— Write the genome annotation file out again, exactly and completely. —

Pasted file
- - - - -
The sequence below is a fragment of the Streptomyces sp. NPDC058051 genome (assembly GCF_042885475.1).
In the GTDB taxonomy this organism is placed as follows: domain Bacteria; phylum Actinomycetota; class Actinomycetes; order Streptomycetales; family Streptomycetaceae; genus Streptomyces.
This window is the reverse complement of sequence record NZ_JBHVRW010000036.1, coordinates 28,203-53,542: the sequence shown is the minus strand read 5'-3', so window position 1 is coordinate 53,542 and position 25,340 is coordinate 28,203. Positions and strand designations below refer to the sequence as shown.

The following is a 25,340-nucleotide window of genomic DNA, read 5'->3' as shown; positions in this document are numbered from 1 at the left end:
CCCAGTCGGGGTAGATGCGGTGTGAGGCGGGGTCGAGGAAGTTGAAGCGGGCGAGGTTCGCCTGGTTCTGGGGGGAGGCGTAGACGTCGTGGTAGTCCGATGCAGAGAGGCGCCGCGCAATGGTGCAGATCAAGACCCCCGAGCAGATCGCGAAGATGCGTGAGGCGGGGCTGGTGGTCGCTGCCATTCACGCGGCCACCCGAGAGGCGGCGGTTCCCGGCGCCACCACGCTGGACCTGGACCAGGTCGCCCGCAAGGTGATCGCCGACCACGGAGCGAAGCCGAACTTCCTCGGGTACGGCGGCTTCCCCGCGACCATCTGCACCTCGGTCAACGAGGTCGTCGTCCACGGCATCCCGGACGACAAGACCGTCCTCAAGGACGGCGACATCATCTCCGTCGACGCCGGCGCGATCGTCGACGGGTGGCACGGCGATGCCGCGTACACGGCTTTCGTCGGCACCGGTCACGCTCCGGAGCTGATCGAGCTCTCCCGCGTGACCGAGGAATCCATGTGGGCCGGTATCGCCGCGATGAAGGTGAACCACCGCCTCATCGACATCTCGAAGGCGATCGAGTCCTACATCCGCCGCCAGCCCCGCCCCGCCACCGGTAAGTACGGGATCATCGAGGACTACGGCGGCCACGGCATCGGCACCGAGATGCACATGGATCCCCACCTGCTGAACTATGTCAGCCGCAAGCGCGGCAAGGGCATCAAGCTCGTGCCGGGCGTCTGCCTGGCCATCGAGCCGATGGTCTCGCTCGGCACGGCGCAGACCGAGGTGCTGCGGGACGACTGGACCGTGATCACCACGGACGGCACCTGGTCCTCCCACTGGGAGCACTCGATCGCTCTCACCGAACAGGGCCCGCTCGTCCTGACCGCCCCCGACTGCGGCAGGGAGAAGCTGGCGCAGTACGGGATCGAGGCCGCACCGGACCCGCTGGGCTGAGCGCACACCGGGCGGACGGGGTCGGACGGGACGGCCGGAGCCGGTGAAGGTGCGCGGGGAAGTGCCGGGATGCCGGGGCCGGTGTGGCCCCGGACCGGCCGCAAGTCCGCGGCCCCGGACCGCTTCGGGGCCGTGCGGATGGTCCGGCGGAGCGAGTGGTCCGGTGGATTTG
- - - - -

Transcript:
The sequence below is a fragment of the Streptomyces sp. NPDC058051 genome (assembly GCF_042885475.1).
In the GTDB taxonomy this organism is placed as follows: domain Bacteria; phylum Actinomycetota; class Actinomycetes; order Streptomycetales; family Streptomycetaceae; genus Streptomyces.
This window is the reverse complement of sequence record NZ_JBHVRW010000036.1, coordinates 28,203-53,542: the sequence shown is the minus strand read 5'-3', so window position 1 is coordinate 53,542 and position 25,340 is coordinate 28,203. Positions and strand designations below refer to the sequence as shown.

The following is a 25,340-nucleotide window of genomic DNA, read 5'->3' as shown; positions in this document are numbered from 1 at the left end:
CCCAGTCGGGGTAGATGCGGTGTGAGGCGGGGTCGAGGAAGTTGAAGCGGGCGAGGTTCGCCTGGTTCTGGGGGGAGGCGTAGACGTCGTGGTAGTCCGATGCAGAGAGGCGCCGCGCAATGGTGCAGATCAAGACCCCCGAGCAGATCGCGAAGATGCGTGAGGCGGGGCTGGTGGTCGCTGCCATTCACGCGGCCACCCGAGAGGCGGCGGTTCCCGGCGCCACCACGCTGGACCTGGACCAGGTCGCCCGCAAGGTGATCGCCGACCACGGAGCGAAGCCGAACTTCCTCGGGTACGGCGGCTTCCCCGCGACCATCTGCACCTCGGTCAACGAGGTCGTCGTCCACGGCATCCCGGACGACAAGACCGTCCTCAAGGACGGCGACATCATCTCCGTCGACGCCGGCGCGATCGTCGACGGGTGGCACGGCGATGCCGCGTACACGGCTTTCGTCGGCACCGGTCACGCTCCGGAGCTGATCGAGCTCTCCCGCGTGACCGAGGAATCCATGTGGGCCGGTATCGCCGCGATGAAGGTGAACCACCGCCTCATCGACATCTCGAAGGCGATCGAGTCCTACATCCGCCGCCAGCCCCGCCCCGCCACCGGTAAGTACGGGATCATCGAGGACTACGGCGGCCACGGCATCGGCACCGAGATGCACATGGATCCCCACCTGCTGAACTATGTCAGCCGCAAGCGCGGCAAGGGCATCAAGCTCGTGCCGGGCGTCTGCCTGGCCATCGAGCCGATGGTCTCGCTCGGCACGGCGCAGACCGAGGTGCTGCGGGACGACTGGACCGTGATCACCACGGACGGCACCTGGTCCTCCCACTGGGAGCACTCGATCGCTCTCACCGAACAGGGCCCGCTCGTCCTGACCGCCCCCGACTGCGGCAGGGAGAAGCTGGCGCAGTACGGGATCGAGGCCGCACCGGACCCGCTGGGCTGAGCGCACACCGGGCGGACGGGGTCGGACGGGACGGCCGGAGCCGGTGAAGGTGCGCGGGGAAGTGCCGGGATGCCGGGGCCGGTGTGGCCCCGGACCGGCCGCAAGTCCGCGGCCCCGGACCGCTTCGGGGCCGTGCGGATGGTCCGGCGGAGCGAGTGGTCCGGTGGATTTG